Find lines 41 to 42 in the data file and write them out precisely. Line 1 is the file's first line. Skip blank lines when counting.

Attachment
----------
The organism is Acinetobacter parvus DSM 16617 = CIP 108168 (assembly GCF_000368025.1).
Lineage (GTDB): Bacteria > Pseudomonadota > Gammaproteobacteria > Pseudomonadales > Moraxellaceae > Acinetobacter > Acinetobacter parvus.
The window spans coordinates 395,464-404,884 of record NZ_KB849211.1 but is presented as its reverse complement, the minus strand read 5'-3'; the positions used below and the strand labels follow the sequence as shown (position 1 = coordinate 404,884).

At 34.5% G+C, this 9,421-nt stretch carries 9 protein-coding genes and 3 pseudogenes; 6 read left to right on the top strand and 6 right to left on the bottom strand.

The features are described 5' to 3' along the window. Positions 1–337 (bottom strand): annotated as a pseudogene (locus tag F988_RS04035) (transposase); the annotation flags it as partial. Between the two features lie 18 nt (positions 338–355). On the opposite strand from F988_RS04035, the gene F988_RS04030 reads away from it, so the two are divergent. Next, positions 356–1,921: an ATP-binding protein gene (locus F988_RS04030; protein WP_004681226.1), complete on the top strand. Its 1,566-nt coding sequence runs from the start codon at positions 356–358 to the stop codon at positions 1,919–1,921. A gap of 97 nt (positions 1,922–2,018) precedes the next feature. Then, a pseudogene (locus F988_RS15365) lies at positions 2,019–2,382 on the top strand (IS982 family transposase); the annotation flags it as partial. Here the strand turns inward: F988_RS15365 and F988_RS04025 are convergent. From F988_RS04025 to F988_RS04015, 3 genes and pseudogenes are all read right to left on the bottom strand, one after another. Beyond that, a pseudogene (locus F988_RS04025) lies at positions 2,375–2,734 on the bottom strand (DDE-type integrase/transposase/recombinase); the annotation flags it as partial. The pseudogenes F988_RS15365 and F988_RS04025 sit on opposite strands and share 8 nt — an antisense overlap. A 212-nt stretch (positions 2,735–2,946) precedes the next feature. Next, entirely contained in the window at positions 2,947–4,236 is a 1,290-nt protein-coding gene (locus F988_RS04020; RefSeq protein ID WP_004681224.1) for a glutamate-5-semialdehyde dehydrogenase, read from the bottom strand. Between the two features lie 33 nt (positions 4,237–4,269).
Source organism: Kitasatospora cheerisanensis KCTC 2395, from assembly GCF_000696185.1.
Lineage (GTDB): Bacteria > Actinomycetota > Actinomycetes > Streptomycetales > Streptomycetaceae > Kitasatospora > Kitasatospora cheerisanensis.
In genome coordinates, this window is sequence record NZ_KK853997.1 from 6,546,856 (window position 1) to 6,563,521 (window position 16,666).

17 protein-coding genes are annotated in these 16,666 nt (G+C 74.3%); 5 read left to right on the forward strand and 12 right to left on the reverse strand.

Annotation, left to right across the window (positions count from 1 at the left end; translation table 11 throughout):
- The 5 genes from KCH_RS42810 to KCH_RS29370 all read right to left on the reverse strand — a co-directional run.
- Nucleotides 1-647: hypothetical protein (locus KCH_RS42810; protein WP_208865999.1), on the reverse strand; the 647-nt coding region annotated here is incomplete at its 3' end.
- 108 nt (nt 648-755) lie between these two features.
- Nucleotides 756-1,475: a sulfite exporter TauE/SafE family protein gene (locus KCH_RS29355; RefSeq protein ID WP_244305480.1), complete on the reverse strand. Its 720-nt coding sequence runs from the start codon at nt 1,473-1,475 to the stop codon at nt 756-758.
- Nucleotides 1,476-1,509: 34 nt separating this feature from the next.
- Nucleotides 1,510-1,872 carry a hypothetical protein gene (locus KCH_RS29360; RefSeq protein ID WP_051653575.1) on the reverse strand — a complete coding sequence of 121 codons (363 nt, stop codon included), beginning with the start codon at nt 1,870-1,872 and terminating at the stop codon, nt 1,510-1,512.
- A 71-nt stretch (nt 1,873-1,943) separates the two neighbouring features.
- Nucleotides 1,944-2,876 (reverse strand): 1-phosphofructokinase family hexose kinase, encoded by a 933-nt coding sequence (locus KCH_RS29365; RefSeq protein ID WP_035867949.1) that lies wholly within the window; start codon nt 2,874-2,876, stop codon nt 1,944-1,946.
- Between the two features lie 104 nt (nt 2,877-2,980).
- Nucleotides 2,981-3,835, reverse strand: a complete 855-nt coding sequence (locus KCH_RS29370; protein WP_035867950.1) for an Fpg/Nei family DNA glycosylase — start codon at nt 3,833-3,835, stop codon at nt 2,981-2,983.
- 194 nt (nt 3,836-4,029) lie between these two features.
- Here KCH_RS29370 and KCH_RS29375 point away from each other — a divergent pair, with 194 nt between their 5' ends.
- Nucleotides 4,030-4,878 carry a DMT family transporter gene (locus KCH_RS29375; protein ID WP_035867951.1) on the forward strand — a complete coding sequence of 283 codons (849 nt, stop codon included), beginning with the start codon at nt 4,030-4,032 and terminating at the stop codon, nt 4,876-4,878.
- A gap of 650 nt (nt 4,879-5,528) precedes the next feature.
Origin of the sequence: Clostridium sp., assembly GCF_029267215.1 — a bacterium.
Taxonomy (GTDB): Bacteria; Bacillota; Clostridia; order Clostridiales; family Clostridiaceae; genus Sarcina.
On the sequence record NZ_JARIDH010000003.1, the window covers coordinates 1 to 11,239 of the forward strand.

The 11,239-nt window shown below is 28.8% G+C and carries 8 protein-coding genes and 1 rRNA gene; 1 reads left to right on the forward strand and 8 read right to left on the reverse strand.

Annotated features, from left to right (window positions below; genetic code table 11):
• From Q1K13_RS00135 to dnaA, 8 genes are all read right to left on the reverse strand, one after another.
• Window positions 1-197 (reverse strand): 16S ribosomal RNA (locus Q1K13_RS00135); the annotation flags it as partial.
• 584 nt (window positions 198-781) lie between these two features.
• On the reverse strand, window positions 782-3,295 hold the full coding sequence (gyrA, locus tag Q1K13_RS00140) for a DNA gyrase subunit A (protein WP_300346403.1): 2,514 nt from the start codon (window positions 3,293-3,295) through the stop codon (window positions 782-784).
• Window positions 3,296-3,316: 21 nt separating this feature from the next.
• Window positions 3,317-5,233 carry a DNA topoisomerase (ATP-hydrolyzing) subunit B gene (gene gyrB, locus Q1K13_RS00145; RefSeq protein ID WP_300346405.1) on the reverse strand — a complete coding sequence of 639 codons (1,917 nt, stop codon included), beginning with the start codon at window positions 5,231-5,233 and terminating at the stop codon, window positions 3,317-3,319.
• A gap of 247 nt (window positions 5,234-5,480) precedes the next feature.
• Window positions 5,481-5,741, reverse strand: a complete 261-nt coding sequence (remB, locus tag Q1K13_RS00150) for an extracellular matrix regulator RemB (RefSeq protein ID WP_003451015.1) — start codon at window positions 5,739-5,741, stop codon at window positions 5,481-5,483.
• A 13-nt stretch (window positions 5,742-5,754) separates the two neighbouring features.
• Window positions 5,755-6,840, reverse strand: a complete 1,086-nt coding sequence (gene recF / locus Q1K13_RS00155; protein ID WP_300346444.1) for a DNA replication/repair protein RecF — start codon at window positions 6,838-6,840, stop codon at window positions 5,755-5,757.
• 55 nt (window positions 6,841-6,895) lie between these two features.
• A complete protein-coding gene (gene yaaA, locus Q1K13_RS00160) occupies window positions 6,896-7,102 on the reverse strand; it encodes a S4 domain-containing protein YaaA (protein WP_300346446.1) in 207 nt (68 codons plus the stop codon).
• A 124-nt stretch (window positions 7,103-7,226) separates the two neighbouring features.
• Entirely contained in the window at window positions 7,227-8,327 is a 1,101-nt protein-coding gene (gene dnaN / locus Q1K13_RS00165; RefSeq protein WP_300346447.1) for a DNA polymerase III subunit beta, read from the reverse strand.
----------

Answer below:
• A complete protein-coding gene (gene yaaA, locus Q1K13_RS00160) occupies window positions 6,896-7,102 on the reverse strand; it encodes a S4 domain-containing protein YaaA (protein WP_300346446.1) in 207 nt (68 codons plus the stop codon).
• A 124-nt stretch (window positions 7,103-7,226) separates the two neighbouring features.